Catching a Glimpse of the Kingdom of God in Ordinary Places

A sermon preached on June 13th, 2021 based upon Mark 4:26 – 32 entitled, “Catching a Glimpse of the Kingdom of God in Ordinary Places.”

At the center of Jesus’ teaching was something he called the “Kingdom of God” – saying it was close at hand.  As central as the Kingdom of God was to his message, it is striking that he never gave a nice, concise definition of exactly what he meant by it.  It sounds like a place – a special community of people who are all doing God’s will together.  Instead of offering us a definition, Jesus used parables to talk about the mystery of the Kingdom of God, and the parables give you the impression that it’s not so much a place – at least a place in this world – as it is an experience. It’s something we can catch a glimpse of if we can manage to look at life in a different way than we normally do.

Our Gospel reading this morning includes two such parables of Jesus.

As is the case with all parables, these two take place in ordinary settings – in this case from agricultural life – suggesting that this mystery we call the Kingdom of God is right here in the midst of ordinary life, if only we have the eyes to see it.

So listen now as I read from the Gospel of Mark in the 4th chapter beginning with the 24th verse.  Listen for the surprising word of the Lord.

(Jesus) also said, “The kingdom of God is as if someone would scatter seed on the ground, and would sleep and rise night and day, and the seed would sprout and grow, he does not know how. The earth produces of itself, first the stalk, then the head, then the full grain in the head. But when the grain is ripe, at once he goes in with his sickle, because the harvest has come.”

Let me pause simply to note that whoever the gardener in the parable doesn’t do very much. He scatters the seed, and then waits for the harvest. Typically, a gardener does a lot weeding and watering and such, but not apparently this one.  Clearly, he isn’t running the show.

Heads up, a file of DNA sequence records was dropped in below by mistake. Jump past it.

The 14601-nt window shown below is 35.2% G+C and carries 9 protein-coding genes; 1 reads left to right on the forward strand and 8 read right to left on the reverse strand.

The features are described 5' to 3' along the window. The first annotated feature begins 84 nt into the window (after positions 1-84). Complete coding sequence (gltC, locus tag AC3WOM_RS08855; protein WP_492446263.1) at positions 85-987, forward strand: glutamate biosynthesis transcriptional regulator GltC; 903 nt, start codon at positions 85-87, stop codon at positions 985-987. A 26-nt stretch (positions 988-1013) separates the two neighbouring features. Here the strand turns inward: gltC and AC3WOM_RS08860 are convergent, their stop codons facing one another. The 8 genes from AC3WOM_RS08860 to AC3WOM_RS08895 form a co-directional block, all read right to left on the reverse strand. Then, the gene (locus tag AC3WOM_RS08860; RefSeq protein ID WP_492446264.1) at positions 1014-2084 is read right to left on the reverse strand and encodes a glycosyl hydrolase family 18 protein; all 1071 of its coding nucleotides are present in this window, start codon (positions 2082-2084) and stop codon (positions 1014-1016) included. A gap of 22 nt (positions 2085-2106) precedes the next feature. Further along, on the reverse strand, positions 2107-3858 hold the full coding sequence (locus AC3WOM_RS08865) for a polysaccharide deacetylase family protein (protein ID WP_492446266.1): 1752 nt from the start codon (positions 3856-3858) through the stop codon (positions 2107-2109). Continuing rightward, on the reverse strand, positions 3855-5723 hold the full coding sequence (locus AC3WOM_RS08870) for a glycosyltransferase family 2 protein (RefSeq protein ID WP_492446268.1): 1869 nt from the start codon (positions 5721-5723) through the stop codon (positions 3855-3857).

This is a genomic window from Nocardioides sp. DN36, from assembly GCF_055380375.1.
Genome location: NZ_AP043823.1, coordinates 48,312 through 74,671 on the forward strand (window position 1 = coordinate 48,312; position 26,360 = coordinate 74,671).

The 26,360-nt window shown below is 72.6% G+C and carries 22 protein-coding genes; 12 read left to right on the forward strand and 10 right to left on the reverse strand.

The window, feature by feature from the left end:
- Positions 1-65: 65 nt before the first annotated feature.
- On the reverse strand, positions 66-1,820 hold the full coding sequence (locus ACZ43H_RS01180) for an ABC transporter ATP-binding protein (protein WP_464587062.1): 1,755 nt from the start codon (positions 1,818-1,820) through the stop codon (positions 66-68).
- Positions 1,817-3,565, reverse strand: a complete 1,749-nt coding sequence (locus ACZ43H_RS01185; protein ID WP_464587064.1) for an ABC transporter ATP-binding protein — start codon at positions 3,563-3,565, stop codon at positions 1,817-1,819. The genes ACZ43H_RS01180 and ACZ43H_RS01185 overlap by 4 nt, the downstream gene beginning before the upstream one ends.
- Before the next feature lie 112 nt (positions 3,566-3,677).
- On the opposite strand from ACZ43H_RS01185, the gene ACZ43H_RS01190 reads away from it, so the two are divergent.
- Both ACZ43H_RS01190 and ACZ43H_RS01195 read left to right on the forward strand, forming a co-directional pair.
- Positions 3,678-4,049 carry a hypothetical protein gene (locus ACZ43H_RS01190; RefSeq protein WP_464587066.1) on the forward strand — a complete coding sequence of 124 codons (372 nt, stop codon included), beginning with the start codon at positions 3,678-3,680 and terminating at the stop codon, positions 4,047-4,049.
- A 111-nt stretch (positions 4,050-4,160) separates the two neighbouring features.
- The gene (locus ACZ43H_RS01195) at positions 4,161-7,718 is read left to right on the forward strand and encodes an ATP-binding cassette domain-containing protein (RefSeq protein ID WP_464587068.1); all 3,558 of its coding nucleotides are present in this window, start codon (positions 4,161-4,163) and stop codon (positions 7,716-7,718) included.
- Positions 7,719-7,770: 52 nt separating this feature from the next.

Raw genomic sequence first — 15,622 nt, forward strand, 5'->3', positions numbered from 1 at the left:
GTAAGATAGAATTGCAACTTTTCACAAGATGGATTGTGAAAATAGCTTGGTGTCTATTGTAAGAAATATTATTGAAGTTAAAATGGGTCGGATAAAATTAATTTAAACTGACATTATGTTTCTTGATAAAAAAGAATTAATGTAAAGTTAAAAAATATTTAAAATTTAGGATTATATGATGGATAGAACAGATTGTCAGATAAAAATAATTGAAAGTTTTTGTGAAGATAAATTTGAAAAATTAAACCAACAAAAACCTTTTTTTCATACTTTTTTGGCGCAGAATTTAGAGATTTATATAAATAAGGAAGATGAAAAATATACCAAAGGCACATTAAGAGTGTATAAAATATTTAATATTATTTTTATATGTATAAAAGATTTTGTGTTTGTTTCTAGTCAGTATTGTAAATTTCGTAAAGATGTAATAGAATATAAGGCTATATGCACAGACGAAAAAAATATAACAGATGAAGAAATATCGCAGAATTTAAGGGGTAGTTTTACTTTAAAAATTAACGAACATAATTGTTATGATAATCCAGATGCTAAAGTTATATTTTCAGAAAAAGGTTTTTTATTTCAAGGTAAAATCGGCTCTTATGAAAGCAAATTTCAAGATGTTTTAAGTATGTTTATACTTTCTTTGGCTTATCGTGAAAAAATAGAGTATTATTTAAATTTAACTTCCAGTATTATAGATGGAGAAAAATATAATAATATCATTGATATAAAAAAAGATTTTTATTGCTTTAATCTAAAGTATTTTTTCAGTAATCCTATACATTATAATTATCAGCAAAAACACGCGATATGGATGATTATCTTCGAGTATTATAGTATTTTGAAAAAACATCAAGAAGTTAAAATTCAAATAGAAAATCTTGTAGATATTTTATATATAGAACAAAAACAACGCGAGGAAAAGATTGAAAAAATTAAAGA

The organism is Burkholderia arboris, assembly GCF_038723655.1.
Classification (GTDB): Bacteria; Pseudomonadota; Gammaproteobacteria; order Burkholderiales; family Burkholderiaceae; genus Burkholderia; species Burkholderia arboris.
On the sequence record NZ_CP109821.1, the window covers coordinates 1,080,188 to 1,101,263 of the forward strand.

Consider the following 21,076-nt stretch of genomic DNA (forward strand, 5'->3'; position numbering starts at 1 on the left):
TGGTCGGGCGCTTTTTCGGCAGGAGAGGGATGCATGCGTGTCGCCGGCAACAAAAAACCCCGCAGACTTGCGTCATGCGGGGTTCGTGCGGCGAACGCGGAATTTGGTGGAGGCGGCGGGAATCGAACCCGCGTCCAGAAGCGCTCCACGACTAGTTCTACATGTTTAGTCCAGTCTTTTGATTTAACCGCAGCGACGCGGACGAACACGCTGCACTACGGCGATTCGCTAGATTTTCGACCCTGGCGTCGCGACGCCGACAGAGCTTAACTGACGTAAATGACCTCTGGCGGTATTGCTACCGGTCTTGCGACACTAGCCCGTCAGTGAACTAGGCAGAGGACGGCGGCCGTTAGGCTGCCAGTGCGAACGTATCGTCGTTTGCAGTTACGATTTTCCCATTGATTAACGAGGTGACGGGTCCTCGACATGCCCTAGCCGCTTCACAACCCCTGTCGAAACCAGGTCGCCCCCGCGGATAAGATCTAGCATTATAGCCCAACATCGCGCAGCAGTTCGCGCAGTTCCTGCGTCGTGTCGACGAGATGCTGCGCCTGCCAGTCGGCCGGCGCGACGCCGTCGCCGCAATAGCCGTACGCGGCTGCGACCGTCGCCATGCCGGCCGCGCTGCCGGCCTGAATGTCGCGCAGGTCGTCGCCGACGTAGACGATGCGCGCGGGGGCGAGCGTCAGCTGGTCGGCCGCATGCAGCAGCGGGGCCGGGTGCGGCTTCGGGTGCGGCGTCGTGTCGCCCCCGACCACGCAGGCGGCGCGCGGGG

The mystery of the move from seed to harvest takes place hidden from sight down in the soil – it takes place while the gardener is sleeping.  Apparently, when it comes to the Kingdom of God the part we play is quite limited.

It’s God’s doing, really – a mysterious gift of some sort.

He also said, “With what can we compare the kingdom of God, or what parable will we use for it? It is like a mustard seed, which, when sown upon the ground, is the smallest of all the seeds on earth;
yet when it is sown it grows up and becomes the greatest of all shrubs, and puts forth large branches, so that the birds of the air can make nests in its shade.”
(Mark 4:26-32)

We’ve often heard Jesus speak about mustard seeds, so this is probably familiar.  But one thing we may have overlooked is the fact that in those days people didn’t generally plant mustard seeds, because the shrub that came forth from them was essentially a weed that could take up space meant for other seeds.

So that’s odd.

And then there’s the part about all those birds.

In another parable Jesus told shortly before these two, a Sower scatters seeds and the seeds that don’t get lodged deep enough in the soil, at which point these nasty birds fly down and gobble them up.  This is the reason farmers put up scare-crows – to keep these troublesome birds away.

So, in this parable there are two generally unwelcome things for a gardener – an overgrowing mustard seed shrub and a big flock of birds – who together somehow express something in which Jesus invites us to catch a glimpse of the kingdom of God.


Jesus told lots of parables, and only one took place in what we might think of as a “holy” place – that being a temple.  As I mentioned before, the rest – these two included – occur in very ordinary settings with things happening that would be utterly familiar and commonplace to Jesus’ listeners.